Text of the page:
Surgical management of digital calcinosis in CREST syndrome

Aesthetic Plast Surg. 2013 Dec;37(6):1214-9. doi: 10.1007/s00266-013-0224-z. Epub 2013 Oct 19.


As a limited form of sclerodermy, CREST syndrome is characterized by calcinosis, Raynaud's phenomenon, esophageal dysmotility, sclerodactyly, and telangiectasia, which determine the acronym CREST. Calcinosis is a particularly difficult entity to treat given the paucity of effective options described in the literature. Treatment of finger calcinosis has a wide range of possibilities depending on the extent of calcifications and the involvement of deep structures. From a surgical point of view, whereas simple removal is adequate in minor outpatient cases, a radical debridement in the major and more painful cases seems required. A cover flap is needed particularly in the thumb due to its great functional importance, also if the fingertip is not involved. The authors recommend the kite flap for the dimensions, the tissue quality, and the possibility of giving sensation to the reconstructed area. With this surgical option, the transferred skin is soft, sensate, and the right fit. Usually, no further operations are needed for flap remodeling. The time required for sensory integration is about 2 years, often related to the age of the patient. Debridement and flap reconstruction usually give total resolution of pain, with complete recovery of thumb motion and the thumb-index finger grip.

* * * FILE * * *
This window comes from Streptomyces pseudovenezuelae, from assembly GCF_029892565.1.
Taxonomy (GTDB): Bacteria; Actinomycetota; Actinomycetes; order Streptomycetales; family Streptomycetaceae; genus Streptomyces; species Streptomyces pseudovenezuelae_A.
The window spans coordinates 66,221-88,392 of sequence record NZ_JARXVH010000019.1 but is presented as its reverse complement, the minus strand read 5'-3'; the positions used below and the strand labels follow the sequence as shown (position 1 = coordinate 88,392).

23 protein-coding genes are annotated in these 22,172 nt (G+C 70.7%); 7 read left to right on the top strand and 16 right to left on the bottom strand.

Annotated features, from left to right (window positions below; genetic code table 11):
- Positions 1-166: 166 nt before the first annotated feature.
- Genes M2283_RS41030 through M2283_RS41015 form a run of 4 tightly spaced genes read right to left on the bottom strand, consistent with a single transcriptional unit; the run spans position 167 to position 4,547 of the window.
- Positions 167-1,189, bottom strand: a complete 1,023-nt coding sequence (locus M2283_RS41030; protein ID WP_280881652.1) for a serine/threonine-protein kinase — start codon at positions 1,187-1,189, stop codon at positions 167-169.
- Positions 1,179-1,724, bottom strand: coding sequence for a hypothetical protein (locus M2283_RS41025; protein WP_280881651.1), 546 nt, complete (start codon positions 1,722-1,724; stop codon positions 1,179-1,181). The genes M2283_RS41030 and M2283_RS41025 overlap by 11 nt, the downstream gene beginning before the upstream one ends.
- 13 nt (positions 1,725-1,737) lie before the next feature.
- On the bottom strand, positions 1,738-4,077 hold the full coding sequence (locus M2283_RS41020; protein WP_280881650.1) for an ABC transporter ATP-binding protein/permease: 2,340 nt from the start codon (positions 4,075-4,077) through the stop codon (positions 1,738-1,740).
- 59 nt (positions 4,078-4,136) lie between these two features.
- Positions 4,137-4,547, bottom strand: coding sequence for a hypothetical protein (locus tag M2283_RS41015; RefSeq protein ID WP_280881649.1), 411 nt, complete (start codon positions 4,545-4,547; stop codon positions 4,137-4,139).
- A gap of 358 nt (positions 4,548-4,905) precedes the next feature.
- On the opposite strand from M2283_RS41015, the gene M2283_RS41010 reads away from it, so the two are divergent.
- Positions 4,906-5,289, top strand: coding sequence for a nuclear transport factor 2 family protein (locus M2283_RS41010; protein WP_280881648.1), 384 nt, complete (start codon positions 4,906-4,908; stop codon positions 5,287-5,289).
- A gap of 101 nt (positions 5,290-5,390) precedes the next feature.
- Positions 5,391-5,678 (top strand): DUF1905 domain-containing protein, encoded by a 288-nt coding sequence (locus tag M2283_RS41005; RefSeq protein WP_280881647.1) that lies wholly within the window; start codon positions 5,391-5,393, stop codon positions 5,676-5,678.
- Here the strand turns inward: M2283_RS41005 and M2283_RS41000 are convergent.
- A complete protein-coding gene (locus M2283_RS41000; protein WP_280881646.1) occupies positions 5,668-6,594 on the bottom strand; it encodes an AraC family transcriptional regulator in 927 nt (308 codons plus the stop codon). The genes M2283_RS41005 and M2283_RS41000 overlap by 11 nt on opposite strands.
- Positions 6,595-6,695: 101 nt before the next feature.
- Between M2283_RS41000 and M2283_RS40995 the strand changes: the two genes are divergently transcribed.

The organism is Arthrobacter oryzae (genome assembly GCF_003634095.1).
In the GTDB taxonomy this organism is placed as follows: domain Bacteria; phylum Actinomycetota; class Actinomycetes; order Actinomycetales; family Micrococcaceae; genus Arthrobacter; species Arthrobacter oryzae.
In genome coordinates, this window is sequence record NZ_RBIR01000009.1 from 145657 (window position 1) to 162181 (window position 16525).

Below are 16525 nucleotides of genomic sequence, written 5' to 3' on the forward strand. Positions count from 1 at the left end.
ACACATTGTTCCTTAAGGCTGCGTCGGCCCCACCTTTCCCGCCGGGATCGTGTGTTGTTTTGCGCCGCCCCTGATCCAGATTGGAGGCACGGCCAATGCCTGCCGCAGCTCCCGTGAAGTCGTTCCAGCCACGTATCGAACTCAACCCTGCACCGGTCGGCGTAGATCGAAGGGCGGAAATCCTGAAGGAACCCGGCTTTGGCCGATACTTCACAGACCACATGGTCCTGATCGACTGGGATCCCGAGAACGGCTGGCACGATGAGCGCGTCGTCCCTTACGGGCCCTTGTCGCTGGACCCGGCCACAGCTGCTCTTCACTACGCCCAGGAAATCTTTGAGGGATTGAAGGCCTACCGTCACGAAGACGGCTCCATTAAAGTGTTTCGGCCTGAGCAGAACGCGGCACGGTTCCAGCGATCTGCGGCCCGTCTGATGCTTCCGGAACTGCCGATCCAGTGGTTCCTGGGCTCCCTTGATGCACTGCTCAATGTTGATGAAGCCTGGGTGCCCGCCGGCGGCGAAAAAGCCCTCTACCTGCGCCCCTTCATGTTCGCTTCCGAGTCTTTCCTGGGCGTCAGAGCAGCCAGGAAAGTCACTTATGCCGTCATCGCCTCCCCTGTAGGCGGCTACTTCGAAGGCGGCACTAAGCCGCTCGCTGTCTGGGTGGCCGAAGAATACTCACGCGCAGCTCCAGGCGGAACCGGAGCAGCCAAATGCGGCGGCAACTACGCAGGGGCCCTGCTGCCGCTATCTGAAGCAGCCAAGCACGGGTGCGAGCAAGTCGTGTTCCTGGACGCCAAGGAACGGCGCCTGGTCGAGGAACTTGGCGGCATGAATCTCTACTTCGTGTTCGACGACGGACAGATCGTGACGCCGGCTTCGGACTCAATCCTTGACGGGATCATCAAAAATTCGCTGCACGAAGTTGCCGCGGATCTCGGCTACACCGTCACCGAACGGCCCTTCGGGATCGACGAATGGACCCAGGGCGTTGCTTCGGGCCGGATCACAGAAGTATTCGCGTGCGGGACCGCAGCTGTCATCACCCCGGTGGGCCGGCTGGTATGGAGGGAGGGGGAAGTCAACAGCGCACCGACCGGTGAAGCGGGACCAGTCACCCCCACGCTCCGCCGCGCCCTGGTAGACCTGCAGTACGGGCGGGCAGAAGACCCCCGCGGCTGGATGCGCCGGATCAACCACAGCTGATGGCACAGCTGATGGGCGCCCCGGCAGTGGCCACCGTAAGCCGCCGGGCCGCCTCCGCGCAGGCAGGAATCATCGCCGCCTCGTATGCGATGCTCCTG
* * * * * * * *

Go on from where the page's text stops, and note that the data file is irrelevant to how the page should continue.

Publication types

  • Review

MeSH terms

  • CREST Syndrome / diagnosis
  • CREST Syndrome / surgery*
  • Calcinosis / diagnosis
  • Calcinosis / surgery*
  • Debridement / methods
  • Female
  • Graft Survival
  • Humans
  • Male
  • Plastic Surgery Procedures / methods*
  • Recovery of Function
  • Risk Assessment
  • Severity of Illness Index
  • Surgical Flaps / blood supply
  • Surgical Flaps / transplantation*
  • Thumb / physiopathology
  • Thumb / surgery*
  • Treatment Outcome
  • Wound Healing / physiology